Michael Praetorius’s three-volume treatise, Syntagma Musicum (1619), is an important source of information about Renaissance instruments and performance practice that is frequently referenced by music historians. The work offers much useful information about early wind instruments, including trombones. Unfortunately, historical analysis related to Michael Praetorius and the alto trombone appears to be primarily limited to a partial sentence found in the second volume:
“Alto or discant trombone: . . . the musical quality produced by its small body is not as good as that of the ordinary trombone, which can be used to play equally high parts after steady practice” (Praetorius II Crookes 43).
This oft-quoted partial sentence, sometimes used as historical evidence against using the alto trombone, should not be considered a complete representation of Praetorius’s view of the instrument and its performance practice.
In point of fact, Praetorius’s view of the alto trombone is surprisingly nuanced. The above quotation from Syntagma Musicum II provides a useful starting point. The material often replaced by ellipsis points is germane, the full sentence reading,
“Alto or discant trombone (trombino, trombetta picciola): which can play discant parts perfectly well although the musical quality produced by its small body is not as good as that of the ordinary trombone, which can be used to play equally high parts after steady practice” (emphasis added) (Praetorius II Crookes 43; see also original document, above).
Why is this initial clause often omitted? Possibly because it muddies the waters. What does the clause mean? Precisely what it says, one must presume: that the alto trombone can play discant parts perfectly well. (Discant in this context can mean simply melody; Terry’s paraphrase, for example, is that Praetorius finds alto trombone “agreeable for playing a melody” [Terry 39]). The reader is obliged to take the clause at face value, like the remainder of the sentence, the two portions tempering each other. Unduly emphasizing the second part of the sentence while omitting the first presents a picture rather less balanced than what Praetorius offers.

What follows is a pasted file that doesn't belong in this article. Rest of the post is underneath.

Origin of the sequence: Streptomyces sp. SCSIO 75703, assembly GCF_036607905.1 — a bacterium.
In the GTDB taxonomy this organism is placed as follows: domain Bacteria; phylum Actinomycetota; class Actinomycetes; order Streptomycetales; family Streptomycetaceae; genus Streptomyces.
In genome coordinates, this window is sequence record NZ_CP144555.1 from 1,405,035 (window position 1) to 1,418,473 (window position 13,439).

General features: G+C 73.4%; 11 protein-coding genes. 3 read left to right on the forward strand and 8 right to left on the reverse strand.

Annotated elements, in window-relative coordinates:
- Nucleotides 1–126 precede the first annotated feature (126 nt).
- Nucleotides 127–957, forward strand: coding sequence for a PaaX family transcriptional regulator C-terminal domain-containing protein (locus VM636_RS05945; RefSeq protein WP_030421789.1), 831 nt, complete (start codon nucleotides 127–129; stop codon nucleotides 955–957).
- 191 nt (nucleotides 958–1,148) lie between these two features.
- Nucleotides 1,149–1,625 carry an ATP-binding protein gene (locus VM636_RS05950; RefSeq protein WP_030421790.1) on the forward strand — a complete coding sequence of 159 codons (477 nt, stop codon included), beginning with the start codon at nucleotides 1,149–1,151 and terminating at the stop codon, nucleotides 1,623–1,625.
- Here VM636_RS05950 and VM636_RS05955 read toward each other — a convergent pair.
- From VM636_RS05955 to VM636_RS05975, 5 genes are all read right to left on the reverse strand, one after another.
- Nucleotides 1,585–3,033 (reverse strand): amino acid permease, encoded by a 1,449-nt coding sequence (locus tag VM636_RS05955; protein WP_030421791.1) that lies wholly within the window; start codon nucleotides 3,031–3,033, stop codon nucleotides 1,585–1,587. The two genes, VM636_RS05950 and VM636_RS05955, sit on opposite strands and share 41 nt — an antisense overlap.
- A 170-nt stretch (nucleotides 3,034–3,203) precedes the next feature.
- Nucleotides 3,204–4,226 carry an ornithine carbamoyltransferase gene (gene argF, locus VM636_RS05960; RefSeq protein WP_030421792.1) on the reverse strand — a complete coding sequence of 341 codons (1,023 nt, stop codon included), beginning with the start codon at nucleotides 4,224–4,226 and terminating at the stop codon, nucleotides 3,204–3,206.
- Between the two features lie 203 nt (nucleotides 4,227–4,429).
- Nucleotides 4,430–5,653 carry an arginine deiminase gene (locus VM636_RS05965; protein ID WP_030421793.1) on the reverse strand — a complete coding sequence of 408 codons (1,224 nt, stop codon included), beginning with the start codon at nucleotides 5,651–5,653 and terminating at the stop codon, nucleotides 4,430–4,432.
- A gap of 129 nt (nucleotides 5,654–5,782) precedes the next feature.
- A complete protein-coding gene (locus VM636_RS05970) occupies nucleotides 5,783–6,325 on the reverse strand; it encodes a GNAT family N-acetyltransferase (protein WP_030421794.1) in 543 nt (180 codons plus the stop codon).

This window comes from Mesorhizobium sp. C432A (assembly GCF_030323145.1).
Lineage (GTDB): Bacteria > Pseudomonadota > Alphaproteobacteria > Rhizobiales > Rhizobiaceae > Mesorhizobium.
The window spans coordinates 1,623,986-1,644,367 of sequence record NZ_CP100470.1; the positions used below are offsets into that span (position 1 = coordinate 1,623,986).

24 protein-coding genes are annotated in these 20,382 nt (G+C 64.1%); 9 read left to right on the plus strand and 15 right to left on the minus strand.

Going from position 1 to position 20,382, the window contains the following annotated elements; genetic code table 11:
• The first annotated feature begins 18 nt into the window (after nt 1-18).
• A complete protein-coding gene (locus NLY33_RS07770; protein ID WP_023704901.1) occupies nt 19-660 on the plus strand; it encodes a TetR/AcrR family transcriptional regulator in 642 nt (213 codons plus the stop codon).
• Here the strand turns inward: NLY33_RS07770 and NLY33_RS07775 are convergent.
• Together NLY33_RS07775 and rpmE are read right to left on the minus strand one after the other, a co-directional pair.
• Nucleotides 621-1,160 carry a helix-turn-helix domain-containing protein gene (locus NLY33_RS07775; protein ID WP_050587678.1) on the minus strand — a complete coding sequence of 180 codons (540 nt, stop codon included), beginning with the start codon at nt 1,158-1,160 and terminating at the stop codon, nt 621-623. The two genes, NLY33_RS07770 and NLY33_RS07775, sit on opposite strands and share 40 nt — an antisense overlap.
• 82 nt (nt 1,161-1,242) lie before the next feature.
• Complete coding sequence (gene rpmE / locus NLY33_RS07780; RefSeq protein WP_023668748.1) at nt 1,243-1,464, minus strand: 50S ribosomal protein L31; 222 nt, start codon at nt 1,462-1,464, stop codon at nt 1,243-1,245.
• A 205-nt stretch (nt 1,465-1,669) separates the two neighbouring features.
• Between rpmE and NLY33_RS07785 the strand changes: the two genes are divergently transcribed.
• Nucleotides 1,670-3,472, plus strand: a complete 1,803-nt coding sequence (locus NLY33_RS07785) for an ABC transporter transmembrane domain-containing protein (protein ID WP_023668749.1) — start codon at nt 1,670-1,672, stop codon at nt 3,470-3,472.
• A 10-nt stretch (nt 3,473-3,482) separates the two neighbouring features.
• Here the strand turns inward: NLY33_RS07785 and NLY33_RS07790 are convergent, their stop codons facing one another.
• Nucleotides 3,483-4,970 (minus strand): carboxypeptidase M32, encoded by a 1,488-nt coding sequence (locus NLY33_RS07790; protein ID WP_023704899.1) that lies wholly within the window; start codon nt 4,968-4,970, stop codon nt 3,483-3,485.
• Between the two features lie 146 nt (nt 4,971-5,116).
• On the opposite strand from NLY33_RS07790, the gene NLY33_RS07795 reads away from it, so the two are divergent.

In the next volume of the treatise, volume III, Praetorius takes a pragmatic approach to performance, presenting various possible musical scenarios for the benefit of, to use the author’s own phrase, the “practical musician” (Praetorius III Kite-Powell 4; Lampl 4). Far from steering readers away from the alto trombone, Praetorius specifically recommends the alto instrument in multiple settings (not to mention the many references to trombones in general). The first is in the context of the cornett and violin choir (Zincken und Discant Geigen Chor):
“But if another clef is used besides the one for the basset and other clefs noted above, it is better to use a sackbut [posaun] together with the cornetts (if an alto sackbut player who plays very well is available)…” (Praetorius III Kite-Powell 159; Lampl 264).
Later in the same volume Praetorius mentions alto trombone (alt posaun) in the context of choirs of trombones and curtals (posaunen / fagotten chor), specifically recommending it for the top voice of an ensemble “with six trombones [posaunen], curtals, or shawms” (Praetorius III Kite-Powell 165; Lampl 274; see also original document, facing). Such a specific recommendation would appear to be additional evidence that the author’s opinion of the alto trombone was at least positive enough to advocate the instrument in some contexts.
Finally, while discussing clefs and transpositions in the same volume, Praetorius remarks,